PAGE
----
Language Selection

English French German Italian Portuguese Spanish

Quick look at Scientific Linux 6.0 Alpha

Filed under
Linux

I was meaning to write this yesterday and before you know, Red Hat Enterprise Linux 6.0 final is out. But that doesn't mean we can't post a quick look at this one.

As most of you will know, Scientific Linux is a free clone of RHEL compiled from the original source rpm's, and with the upstream branding removed. As such it is almost identical to the Red Hat product, but in contrast to the CentOS project the SL team are adding and tweaking a few packages to make it better suit their needs, the needs of CERN. It is cool to know that the people responsible behind the Large Hadron Collider are putting this together, and it makes me feel that on top of the proven reliability of the enterprise grade Red Hat product there is another layer of hugely competent folk that cross check and add their own finishing touches. As this distribution is used across many scientific sites and labs it has to have a sane base, be usable on laptops, and easily customizable for different sites and different spins. I imagine the labs will have somewhat different requirements from laptop users and admin staff. Scientific Linux has added wireless firmware and tools and a few packages that make life easier to the official Red Hat, and that's a point in its favor for the user who would like to take advantage of the power of an enterprise product.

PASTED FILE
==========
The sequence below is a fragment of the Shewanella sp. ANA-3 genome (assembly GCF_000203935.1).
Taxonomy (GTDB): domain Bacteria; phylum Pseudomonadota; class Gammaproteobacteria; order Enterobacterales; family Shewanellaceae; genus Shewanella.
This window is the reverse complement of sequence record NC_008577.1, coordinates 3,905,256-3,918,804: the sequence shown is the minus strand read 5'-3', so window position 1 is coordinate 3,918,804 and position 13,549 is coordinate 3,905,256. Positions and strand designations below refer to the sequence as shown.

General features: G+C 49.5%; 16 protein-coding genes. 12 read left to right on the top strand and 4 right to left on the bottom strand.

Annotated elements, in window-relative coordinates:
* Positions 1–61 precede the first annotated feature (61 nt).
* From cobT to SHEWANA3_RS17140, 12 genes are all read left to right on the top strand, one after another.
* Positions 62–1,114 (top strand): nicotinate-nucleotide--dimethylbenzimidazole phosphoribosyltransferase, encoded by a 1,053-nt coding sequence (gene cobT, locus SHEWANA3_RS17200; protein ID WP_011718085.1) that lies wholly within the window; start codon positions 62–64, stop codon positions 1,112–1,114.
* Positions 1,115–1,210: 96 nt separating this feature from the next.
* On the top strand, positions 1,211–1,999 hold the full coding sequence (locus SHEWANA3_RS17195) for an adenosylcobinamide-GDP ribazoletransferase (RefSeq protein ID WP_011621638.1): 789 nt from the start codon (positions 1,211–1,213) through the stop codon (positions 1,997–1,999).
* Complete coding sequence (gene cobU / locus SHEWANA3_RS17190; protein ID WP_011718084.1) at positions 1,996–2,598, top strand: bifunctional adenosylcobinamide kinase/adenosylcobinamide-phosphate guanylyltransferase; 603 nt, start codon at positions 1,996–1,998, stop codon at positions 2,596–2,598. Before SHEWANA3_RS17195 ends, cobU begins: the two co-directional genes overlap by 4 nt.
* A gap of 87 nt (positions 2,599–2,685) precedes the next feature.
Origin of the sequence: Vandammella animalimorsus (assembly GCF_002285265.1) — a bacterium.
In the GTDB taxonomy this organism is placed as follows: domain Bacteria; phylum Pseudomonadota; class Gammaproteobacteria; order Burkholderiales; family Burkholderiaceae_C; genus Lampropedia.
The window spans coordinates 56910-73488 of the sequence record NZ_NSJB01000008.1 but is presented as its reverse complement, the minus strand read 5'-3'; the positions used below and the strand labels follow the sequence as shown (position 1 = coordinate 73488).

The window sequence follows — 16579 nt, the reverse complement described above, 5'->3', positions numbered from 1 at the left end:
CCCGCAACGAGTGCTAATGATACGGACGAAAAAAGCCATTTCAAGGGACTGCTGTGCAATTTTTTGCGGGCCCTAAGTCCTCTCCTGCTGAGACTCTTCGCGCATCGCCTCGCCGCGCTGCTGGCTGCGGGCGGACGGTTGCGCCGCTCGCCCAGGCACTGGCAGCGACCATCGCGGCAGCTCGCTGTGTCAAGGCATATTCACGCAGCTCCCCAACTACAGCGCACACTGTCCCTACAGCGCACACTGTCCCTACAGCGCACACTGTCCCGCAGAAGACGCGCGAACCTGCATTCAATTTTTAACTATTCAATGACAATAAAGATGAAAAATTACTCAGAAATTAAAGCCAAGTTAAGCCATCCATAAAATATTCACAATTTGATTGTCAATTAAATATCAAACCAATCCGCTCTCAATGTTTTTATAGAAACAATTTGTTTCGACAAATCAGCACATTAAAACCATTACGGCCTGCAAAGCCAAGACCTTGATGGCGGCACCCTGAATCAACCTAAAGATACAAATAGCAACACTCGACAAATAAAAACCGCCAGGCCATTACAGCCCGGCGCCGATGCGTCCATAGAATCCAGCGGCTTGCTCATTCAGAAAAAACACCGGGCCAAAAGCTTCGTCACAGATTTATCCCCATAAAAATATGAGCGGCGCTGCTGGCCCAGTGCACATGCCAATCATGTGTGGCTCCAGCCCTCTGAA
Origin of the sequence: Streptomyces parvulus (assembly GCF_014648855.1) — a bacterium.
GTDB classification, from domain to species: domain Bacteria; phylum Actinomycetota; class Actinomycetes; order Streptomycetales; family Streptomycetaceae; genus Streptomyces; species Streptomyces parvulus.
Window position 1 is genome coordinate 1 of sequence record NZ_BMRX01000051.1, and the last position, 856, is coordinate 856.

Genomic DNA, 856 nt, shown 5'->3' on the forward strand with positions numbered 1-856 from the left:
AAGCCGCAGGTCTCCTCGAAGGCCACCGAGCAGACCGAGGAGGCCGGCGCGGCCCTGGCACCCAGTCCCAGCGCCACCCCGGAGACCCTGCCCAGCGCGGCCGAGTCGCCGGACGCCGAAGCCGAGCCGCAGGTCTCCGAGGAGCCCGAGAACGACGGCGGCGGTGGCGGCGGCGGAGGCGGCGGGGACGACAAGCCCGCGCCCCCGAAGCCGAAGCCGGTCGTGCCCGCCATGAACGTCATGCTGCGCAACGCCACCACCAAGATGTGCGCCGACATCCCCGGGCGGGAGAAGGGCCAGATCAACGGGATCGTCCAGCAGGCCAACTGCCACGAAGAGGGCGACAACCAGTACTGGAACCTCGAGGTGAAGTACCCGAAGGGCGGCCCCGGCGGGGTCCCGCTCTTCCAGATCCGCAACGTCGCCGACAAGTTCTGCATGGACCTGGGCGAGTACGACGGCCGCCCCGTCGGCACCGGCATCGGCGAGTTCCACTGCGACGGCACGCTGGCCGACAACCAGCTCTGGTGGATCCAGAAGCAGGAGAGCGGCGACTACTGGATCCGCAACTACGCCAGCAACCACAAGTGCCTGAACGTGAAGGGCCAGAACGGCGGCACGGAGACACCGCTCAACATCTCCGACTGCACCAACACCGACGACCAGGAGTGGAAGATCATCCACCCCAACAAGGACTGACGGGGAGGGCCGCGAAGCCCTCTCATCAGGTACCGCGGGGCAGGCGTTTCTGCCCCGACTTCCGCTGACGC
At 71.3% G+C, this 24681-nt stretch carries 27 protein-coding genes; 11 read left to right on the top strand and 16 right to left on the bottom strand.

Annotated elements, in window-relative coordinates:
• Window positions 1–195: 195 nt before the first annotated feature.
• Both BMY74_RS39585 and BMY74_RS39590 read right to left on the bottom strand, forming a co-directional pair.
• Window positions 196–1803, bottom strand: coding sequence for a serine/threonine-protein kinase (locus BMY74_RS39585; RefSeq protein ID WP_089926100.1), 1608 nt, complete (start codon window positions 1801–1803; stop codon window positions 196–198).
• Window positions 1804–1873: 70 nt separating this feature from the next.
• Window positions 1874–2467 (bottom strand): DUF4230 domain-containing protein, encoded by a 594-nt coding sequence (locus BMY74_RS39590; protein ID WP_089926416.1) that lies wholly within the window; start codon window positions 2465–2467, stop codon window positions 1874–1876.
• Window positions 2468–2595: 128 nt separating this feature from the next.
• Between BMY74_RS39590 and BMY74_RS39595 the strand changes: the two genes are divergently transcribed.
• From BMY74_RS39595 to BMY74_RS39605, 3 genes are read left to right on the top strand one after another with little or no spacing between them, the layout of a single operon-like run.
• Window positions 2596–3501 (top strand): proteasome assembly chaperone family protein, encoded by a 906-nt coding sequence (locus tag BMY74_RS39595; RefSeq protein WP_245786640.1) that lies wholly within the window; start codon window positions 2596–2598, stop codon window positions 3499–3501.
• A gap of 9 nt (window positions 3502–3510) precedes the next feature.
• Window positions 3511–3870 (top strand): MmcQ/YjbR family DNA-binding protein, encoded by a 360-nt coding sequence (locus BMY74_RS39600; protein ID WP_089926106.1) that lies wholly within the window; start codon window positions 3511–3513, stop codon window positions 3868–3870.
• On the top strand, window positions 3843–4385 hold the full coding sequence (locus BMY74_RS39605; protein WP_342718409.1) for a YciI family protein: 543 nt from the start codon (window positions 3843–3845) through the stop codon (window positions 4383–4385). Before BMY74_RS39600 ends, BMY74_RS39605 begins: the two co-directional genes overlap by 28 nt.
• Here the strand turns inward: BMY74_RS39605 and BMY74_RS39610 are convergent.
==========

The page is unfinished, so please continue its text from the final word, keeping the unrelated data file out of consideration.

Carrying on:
rest here




More in Tux Machines

Google Fixed GHOST Exploit in Chrome OS in 2014 and Didn't Tell Anyone

Details about a GLIBC vulnerability were published a couple of days ago by a company called Qualys, and the distributions using it have already received patches. Now, it seems that Google knew about this problem, patched it in ChromeOS a year ago, and forgot to say anything to anyone. Read more

ESA implements open source based private cloud infrastructure

The European Space Agency (ESA) has implemented a private cloud infrastructure to offer IT services to its user communities. The datacentre in Frascati, Italy, is already operational, while a second datacentre in Darmstadt, Germany, has just been completed. Read more

Today in Techrights

A small note on window decorations

If you have updated to the recently released GNOME development version, you may have noticed that some window decorations look slightly different. Of course it is quite normal for the theme to evolve with the rest of GNOME, but in this case the visual changes are actually the result of some bigger changes under the hood which deserve some more explanation. It is well-known that GTK+ gained support for client-side decorations a while ago – after all, most GNOME applications were quick in adopting custom titlebars, which have become one of the most distinguished patterns of GNOME 3 applications. However it is less well-known that client-side decorations may also be used for windows with no custom decorations, namely when using GDK’s wayland backend. Read more